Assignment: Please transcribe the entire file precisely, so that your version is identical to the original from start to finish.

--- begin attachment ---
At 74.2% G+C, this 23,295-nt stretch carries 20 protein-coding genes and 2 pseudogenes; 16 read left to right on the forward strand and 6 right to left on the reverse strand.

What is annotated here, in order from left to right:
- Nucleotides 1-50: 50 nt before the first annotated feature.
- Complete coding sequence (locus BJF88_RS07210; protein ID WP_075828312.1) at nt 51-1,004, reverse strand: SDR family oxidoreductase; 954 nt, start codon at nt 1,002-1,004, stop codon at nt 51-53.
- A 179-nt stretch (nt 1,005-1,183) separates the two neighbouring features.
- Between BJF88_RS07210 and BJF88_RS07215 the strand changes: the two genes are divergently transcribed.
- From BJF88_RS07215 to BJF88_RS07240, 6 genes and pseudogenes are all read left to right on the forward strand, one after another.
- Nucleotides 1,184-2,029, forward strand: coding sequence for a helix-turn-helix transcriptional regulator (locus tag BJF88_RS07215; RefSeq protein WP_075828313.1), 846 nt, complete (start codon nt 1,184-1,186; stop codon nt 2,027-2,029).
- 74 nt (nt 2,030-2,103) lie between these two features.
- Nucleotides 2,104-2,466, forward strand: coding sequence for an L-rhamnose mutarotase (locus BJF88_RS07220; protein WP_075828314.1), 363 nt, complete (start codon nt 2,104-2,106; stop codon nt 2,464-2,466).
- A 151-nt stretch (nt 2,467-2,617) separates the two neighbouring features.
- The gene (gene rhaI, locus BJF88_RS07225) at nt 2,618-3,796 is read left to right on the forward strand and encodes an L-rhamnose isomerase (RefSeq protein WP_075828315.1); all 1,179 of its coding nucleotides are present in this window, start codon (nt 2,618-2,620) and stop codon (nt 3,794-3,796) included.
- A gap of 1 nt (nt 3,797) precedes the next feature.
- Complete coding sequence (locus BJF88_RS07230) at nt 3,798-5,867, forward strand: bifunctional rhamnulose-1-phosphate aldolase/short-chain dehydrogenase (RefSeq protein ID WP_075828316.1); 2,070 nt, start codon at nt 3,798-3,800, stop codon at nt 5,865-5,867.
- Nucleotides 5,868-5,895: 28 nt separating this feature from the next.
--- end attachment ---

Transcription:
At 74.2% G+C, this 23,295-nt stretch carries 20 protein-coding genes and 2 pseudogenes; 16 read left to right on the forward strand and 6 right to left on the reverse strand.

What is annotated here, in order from left to right:
- Nucleotides 1-50: 50 nt before the first annotated feature.
- Complete coding sequence (locus BJF88_RS07210; protein ID WP_075828312.1) at nt 51-1,004, reverse strand: SDR family oxidoreductase; 954 nt, start codon at nt 1,002-1,004, stop codon at nt 51-53.
- A 179-nt stretch (nt 1,005-1,183) separates the two neighbouring features.
- Between BJF88_RS07210 and BJF88_RS07215 the strand changes: the two genes are divergently transcribed.
- From BJF88_RS07215 to BJF88_RS07240, 6 genes and pseudogenes are all read left to right on the forward strand, one after another.
- Nucleotides 1,184-2,029, forward strand: coding sequence for a helix-turn-helix transcriptional regulator (locus tag BJF88_RS07215; RefSeq protein WP_075828313.1), 846 nt, complete (start codon nt 1,184-1,186; stop codon nt 2,027-2,029).
- 74 nt (nt 2,030-2,103) lie between these two features.
- Nucleotides 2,104-2,466, forward strand: coding sequence for an L-rhamnose mutarotase (locus BJF88_RS07220; protein WP_075828314.1), 363 nt, complete (start codon nt 2,104-2,106; stop codon nt 2,464-2,466).
- A 151-nt stretch (nt 2,467-2,617) separates the two neighbouring features.
- The gene (gene rhaI, locus BJF88_RS07225) at nt 2,618-3,796 is read left to right on the forward strand and encodes an L-rhamnose isomerase (RefSeq protein WP_075828315.1); all 1,179 of its coding nucleotides are present in this window, start codon (nt 2,618-2,620) and stop codon (nt 3,794-3,796) included.
- A gap of 1 nt (nt 3,797) precedes the next feature.
- Complete coding sequence (locus BJF88_RS07230) at nt 3,798-5,867, forward strand: bifunctional rhamnulose-1-phosphate aldolase/short-chain dehydrogenase (RefSeq protein ID WP_075828316.1); 2,070 nt, start codon at nt 3,798-3,800, stop codon at nt 5,865-5,867.
- Nucleotides 5,868-5,895: 28 nt separating this feature from the next.